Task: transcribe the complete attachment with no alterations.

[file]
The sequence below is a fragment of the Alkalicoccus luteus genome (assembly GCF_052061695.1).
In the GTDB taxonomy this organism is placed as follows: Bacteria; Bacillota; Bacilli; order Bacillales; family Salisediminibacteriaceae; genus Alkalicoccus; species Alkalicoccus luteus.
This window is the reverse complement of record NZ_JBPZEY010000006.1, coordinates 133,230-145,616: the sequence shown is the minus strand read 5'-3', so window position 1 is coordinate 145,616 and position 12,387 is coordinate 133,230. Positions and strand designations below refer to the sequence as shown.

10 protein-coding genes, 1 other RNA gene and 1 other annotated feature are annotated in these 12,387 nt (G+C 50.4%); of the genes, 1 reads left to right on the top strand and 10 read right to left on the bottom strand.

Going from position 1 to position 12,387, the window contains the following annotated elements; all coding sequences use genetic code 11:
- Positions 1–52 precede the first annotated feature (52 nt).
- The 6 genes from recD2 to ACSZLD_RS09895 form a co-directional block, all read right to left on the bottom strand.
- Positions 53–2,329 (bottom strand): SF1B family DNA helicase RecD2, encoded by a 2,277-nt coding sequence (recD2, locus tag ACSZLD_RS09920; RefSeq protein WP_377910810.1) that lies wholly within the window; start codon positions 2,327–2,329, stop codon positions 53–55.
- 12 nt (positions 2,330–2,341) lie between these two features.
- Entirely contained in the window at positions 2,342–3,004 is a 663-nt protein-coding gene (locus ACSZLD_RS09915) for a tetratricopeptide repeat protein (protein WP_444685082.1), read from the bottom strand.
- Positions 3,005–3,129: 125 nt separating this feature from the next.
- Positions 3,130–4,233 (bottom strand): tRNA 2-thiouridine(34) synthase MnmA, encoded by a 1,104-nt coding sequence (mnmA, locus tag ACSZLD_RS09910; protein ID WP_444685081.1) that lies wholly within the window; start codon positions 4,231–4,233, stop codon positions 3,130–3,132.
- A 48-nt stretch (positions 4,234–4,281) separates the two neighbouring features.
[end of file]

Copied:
The sequence below is a fragment of the Alkalicoccus luteus genome (assembly GCF_052061695.1).
In the GTDB taxonomy this organism is placed as follows: Bacteria; Bacillota; Bacilli; order Bacillales; family Salisediminibacteriaceae; genus Alkalicoccus; species Alkalicoccus luteus.
This window is the reverse complement of record NZ_JBPZEY010000006.1, coordinates 133,230-145,616: the sequence shown is the minus strand read 5'-3', so window position 1 is coordinate 145,616 and position 12,387 is coordinate 133,230. Positions and strand designations below refer to the sequence as shown.

10 protein-coding genes, 1 other RNA gene and 1 other annotated feature are annotated in these 12,387 nt (G+C 50.4%); of the genes, 1 reads left to right on the top strand and 10 read right to left on the bottom strand.

Going from position 1 to position 12,387, the window contains the following annotated elements; all coding sequences use genetic code 11:
- Positions 1–52 precede the first annotated feature (52 nt).
- The 6 genes from recD2 to ACSZLD_RS09895 form a co-directional block, all read right to left on the bottom strand.
- Positions 53–2,329 (bottom strand): SF1B family DNA helicase RecD2, encoded by a 2,277-nt coding sequence (recD2, locus tag ACSZLD_RS09920; RefSeq protein WP_377910810.1) that lies wholly within the window; start codon positions 2,327–2,329, stop codon positions 53–55.
- 12 nt (positions 2,330–2,341) lie between these two features.
- Entirely contained in the window at positions 2,342–3,004 is a 663-nt protein-coding gene (locus ACSZLD_RS09915) for a tetratricopeptide repeat protein (protein WP_444685082.1), read from the bottom strand.
- Positions 3,005–3,129: 125 nt separating this feature from the next.
- Positions 3,130–4,233 (bottom strand): tRNA 2-thiouridine(34) synthase MnmA, encoded by a 1,104-nt coding sequence (mnmA, locus tag ACSZLD_RS09910; protein ID WP_444685081.1) that lies wholly within the window; start codon positions 4,231–4,233, stop codon positions 3,130–3,132.
- A 48-nt stretch (positions 4,234–4,281) separates the two neighbouring features.